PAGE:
Chapter 6 – Health Psychology

Lecturer PowerPoint
Lecturer Lesson Plan
Additional Case Study
3 Papers
3 Websites
3 Media Articles
Learning Tasks Discussion
Issues you may have considered in relation to the Learning Tasks in the book…

Learning Task 1: Reflection on changing behaviour

In carrying out this reflective exercise, you will have considered a range of different influences on your behaviour. Taking the idea of eating more healthily, responses to the questions might be as follows:
a) Putting on weight over Christmas.
b) The prompt of the New Year and it being a time when resolutions are made.
c) A friend, partner or family member might also be trying to eat more healthily which could help in changing behaviour (increase motivation); however, the same people might hinder behaviour change by tempting you into less healthy eating.
d) The answer to this question will depend on you!

The answer to this question is also individual but in this example you might try to avoid being in situations where you are faced with less healthy food choices, like not going into fast-food outlets.

Learning Task 2: Lifestyle factors

You may have included things like smoking, food habits, alcohol consumption, patterns of physical activity, legal and ill-legal drug-use, etc.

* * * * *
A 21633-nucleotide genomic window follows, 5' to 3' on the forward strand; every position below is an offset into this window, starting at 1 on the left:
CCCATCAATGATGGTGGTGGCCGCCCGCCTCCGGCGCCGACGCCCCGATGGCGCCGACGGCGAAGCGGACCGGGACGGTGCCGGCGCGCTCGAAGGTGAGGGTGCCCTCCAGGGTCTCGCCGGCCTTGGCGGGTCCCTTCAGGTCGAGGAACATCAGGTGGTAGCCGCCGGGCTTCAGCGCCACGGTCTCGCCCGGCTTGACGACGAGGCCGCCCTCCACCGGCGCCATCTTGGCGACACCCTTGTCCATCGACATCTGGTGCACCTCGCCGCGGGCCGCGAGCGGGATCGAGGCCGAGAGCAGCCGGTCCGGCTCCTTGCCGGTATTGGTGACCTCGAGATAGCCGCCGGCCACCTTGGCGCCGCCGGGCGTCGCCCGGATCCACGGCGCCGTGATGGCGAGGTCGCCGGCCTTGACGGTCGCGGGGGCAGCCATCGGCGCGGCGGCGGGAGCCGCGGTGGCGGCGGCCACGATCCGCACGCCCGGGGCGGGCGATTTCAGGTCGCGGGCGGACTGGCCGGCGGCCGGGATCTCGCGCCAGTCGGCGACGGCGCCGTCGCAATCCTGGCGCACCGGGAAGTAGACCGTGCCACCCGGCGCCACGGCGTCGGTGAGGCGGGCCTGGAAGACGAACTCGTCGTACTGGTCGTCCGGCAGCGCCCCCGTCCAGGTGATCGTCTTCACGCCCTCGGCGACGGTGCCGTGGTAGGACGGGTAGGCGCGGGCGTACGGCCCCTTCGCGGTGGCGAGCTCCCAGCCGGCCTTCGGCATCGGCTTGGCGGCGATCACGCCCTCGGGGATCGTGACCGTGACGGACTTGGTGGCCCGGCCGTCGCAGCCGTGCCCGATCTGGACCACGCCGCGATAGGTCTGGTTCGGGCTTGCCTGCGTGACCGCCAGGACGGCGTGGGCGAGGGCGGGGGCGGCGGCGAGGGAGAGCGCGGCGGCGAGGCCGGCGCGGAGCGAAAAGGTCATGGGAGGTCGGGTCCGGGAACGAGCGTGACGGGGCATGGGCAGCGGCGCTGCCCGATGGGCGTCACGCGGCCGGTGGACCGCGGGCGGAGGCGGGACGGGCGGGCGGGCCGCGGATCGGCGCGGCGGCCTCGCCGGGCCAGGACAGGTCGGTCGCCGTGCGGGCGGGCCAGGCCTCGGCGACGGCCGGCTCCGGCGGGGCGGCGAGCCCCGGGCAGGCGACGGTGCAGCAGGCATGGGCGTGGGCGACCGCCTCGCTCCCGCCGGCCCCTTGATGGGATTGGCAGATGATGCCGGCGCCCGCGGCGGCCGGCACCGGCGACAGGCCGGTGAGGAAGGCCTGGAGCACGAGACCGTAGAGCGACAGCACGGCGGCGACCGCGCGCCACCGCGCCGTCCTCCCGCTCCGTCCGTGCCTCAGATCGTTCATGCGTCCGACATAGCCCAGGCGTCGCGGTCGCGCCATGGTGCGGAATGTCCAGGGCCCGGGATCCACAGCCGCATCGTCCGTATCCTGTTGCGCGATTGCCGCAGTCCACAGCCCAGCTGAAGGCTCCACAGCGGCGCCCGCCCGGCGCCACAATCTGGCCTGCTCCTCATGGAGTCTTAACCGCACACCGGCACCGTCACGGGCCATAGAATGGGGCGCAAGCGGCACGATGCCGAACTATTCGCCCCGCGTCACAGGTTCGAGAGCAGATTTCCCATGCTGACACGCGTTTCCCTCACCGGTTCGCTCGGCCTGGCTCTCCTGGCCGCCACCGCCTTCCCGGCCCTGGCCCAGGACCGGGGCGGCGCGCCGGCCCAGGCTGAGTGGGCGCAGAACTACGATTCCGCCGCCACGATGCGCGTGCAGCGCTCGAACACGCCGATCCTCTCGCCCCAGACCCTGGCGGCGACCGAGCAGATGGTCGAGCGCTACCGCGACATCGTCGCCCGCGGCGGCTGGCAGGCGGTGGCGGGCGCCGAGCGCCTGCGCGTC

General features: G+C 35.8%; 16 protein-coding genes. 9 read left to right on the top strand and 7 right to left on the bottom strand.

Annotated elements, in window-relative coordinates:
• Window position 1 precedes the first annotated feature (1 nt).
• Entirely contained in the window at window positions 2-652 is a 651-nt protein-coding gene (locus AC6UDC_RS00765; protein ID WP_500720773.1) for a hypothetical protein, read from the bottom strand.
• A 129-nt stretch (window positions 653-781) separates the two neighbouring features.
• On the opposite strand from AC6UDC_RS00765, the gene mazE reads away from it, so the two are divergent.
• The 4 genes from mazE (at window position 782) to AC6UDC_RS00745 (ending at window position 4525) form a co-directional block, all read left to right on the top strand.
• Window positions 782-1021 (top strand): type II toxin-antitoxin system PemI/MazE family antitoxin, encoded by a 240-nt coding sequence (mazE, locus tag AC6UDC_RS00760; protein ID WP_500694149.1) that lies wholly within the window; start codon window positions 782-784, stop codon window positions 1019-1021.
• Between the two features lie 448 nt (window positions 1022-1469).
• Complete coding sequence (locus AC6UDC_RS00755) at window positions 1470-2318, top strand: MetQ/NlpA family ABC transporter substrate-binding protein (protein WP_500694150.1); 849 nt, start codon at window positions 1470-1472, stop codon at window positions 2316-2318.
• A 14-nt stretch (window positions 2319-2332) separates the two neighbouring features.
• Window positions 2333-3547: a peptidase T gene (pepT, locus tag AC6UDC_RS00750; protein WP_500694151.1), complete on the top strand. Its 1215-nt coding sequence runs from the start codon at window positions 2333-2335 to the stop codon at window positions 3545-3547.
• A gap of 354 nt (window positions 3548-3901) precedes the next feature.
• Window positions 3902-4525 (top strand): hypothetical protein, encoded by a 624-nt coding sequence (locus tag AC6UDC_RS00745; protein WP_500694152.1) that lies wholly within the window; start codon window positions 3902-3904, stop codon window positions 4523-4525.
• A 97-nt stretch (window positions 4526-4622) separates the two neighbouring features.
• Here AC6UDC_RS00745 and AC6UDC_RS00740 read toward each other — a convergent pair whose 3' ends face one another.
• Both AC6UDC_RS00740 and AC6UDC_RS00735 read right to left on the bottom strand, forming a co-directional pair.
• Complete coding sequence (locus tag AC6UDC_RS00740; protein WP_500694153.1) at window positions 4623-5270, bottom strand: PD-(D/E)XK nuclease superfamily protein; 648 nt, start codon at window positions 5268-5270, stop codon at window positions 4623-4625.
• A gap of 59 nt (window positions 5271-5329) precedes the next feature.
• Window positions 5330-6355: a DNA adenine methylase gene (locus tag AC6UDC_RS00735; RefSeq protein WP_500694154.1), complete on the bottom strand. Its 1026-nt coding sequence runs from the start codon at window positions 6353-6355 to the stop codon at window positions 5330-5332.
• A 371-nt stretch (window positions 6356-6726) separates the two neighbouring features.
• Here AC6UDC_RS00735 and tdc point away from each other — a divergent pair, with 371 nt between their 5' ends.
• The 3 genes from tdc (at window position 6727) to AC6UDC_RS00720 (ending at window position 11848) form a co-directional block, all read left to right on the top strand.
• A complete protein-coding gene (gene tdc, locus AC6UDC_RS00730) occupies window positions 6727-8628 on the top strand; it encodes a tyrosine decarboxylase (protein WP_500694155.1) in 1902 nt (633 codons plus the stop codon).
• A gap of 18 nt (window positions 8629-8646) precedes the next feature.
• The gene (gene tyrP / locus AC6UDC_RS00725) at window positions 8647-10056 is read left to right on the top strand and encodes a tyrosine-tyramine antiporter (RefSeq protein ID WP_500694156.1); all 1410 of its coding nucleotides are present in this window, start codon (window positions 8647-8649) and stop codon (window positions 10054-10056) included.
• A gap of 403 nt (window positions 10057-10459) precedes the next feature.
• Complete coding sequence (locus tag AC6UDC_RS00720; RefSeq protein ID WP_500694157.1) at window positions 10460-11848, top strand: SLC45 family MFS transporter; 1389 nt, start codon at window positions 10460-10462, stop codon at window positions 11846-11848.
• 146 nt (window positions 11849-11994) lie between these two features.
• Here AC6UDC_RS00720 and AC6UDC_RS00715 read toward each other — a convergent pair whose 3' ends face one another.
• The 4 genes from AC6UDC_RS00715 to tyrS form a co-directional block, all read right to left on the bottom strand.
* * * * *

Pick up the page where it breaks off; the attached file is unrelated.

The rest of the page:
Part b) should be self-explanatory and, as noted, certain behaviours may be both enhancing and risky. To a certain extent this depends on how you view health and what it means to be healthy (your own personal concepts and perceptions of health).
Taking the issue of alcohol use as an example, drinking can be viewed as harmful to physical health (increasing risk of accident and injury in the short term and a range of physiological problems in the long term, such as liver disease). On the other hand, there is also the perspective that drinking alcohol is beneficial for social health – increased confidence interacting with others – and also for mental health – dealing with feelings of stress and anxiety.

Learning Task 3: Determinants of health behaviour

Your spider diagram will no doubt be extensive if you have given it a lot of thought. Ideas you might have included could be the environment – physical, social, political; access to resources; psychological factors such as motivation, etc.
An example of a pattern you may have identified is factors which may be considered as ‘internal’ to the individual or as ‘external’ to the individual.
Psychological factors will include things like motivation, beliefs about the ability to do something, beliefs about control, etc. Further information about this is available in the chapter.

Learning Task 4: Limitations of models of behaviour change

None of the models provide a complete explanation about behaviour, nor do they account wholly for the factors involved in behaviour change; however, they can be useful in explaining health behaviours to a certain extent. How you answer this question will depend on whether you choose to critique the models one by one or as a ‘whole’. A useful critique of the models as a whole is provided in Chapter 6.